Marion Barry has this painting in his office of him riding a horse, while wearing a cowboy hat. What are the circumstances behind its creation?

Marion Barry is a man who can appreciate a second act. Perhaps no artifact in the Wilson Building captures second chances better than the painting that hangs with pride of place in the Ward 8 councilmember’s office. That acrylic portrait of Barry, depicting the Mayor for Life on a horse with no name, is by D.C. artist Horace Crenshaw.

A resident of Fort Dupont, Crenshaw learned to paint while serving a 12-year sentence for manslaughter in a federal penitentiary in Butner, N.C. He shot a man in Northeast D.C. over a $150 craps debt. While in prison, Crenshaw learned he could draw and paint—well enough that his portraits of fellow inmates commanded a handsome value on the prison market. He was released in 1992.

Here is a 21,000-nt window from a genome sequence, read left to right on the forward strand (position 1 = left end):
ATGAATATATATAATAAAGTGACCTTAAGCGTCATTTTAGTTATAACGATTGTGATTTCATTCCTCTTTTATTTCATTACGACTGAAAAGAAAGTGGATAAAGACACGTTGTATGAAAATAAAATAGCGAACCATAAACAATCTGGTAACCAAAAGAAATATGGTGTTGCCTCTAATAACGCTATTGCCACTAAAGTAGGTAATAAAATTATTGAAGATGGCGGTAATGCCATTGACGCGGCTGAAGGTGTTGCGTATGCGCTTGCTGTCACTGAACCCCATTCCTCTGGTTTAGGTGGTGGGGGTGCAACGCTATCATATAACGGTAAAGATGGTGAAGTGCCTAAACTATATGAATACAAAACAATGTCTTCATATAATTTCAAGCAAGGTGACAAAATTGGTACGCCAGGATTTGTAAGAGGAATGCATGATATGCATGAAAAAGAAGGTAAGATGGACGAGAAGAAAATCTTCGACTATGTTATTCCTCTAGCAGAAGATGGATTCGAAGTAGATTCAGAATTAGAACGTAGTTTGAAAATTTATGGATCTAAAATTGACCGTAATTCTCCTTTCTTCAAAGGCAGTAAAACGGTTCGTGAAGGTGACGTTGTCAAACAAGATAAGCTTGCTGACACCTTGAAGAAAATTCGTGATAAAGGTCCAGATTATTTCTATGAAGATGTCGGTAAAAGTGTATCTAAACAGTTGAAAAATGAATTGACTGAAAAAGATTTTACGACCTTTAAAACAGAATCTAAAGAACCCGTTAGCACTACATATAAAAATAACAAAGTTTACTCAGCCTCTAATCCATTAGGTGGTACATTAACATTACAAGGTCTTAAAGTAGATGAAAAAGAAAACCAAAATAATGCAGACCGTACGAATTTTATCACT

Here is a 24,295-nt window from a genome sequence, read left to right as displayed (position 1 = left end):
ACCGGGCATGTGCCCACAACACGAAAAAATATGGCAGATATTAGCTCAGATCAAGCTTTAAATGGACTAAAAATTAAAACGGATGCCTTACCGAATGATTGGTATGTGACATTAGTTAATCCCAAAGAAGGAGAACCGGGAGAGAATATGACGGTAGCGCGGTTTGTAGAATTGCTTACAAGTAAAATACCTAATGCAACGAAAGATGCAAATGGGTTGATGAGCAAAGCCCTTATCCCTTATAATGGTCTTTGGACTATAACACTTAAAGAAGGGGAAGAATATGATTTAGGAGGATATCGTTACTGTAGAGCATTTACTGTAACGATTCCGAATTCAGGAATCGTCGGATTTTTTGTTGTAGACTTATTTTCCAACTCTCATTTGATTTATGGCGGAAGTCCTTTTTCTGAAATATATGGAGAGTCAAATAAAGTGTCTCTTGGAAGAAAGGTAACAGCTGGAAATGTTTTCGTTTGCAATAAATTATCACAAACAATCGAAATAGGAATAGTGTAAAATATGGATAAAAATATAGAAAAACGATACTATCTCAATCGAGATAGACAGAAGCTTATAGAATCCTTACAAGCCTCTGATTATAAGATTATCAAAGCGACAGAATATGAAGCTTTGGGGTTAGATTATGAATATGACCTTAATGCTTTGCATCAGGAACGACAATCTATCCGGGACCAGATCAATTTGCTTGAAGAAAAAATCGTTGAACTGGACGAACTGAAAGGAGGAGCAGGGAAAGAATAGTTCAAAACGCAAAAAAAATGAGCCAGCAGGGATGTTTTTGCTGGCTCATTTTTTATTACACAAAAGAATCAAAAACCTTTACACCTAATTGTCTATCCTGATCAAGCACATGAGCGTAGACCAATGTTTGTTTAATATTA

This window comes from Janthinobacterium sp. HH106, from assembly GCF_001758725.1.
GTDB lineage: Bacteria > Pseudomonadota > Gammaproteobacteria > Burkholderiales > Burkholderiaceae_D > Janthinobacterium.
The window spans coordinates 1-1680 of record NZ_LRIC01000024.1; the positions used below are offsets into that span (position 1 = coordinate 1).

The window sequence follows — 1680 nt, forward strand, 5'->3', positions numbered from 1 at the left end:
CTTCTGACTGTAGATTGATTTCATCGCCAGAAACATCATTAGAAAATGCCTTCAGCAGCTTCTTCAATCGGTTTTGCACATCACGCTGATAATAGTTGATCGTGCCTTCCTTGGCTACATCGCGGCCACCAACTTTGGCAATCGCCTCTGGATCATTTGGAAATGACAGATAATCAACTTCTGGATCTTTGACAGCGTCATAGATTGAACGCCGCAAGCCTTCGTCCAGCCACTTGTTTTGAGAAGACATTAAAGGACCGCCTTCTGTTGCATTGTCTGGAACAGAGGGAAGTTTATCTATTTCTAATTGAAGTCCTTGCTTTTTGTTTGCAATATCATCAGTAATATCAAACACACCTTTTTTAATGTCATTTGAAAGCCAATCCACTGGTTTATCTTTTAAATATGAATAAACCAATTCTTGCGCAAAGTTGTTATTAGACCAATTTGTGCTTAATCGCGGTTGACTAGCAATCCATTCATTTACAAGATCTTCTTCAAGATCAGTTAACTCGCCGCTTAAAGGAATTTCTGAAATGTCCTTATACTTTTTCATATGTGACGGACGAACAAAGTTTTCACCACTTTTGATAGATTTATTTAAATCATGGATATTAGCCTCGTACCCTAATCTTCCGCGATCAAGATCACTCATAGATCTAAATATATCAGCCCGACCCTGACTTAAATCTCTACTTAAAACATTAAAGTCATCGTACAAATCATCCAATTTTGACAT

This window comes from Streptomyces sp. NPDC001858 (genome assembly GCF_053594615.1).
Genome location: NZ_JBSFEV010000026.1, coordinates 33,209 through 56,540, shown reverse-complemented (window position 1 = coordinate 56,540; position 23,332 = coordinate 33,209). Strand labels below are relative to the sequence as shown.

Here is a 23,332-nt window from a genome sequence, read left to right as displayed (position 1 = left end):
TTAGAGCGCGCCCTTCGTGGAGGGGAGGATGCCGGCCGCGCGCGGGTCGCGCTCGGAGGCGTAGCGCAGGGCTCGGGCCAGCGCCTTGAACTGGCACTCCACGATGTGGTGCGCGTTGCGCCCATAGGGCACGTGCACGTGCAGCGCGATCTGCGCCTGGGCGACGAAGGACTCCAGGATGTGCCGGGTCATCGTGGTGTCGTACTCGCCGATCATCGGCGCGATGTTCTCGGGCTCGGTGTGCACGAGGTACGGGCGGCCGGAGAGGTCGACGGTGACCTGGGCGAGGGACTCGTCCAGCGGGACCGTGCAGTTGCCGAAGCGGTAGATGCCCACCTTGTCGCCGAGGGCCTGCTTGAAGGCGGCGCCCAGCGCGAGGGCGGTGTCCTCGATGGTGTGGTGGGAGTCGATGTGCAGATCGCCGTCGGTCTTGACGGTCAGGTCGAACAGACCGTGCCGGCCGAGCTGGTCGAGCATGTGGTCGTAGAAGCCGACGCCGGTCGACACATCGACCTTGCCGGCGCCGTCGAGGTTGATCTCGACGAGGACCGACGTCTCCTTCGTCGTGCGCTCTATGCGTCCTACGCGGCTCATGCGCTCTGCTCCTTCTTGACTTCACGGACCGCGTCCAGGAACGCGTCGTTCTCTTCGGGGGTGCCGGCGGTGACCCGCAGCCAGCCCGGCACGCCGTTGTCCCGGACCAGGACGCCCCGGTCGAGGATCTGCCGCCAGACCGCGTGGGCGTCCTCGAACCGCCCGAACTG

“It’s been a few years,” muses Crenshaw, who doesn’t remember exactly when he made the painting. Some friends of Barry commissioned the portrait, he says, and he picked an equestrian pose because it struck him as the most energetic. He says he painted it from a photograph. The portrait shows a younger and hardier Barry riding horseback, brandishing a feathered cowboy hat as he rides under an open, star-filled sky. While Barry’s days as an equestrian may be behind him, Crenshaw is still an active portrait artist. “That’s all I know how to do,” he says.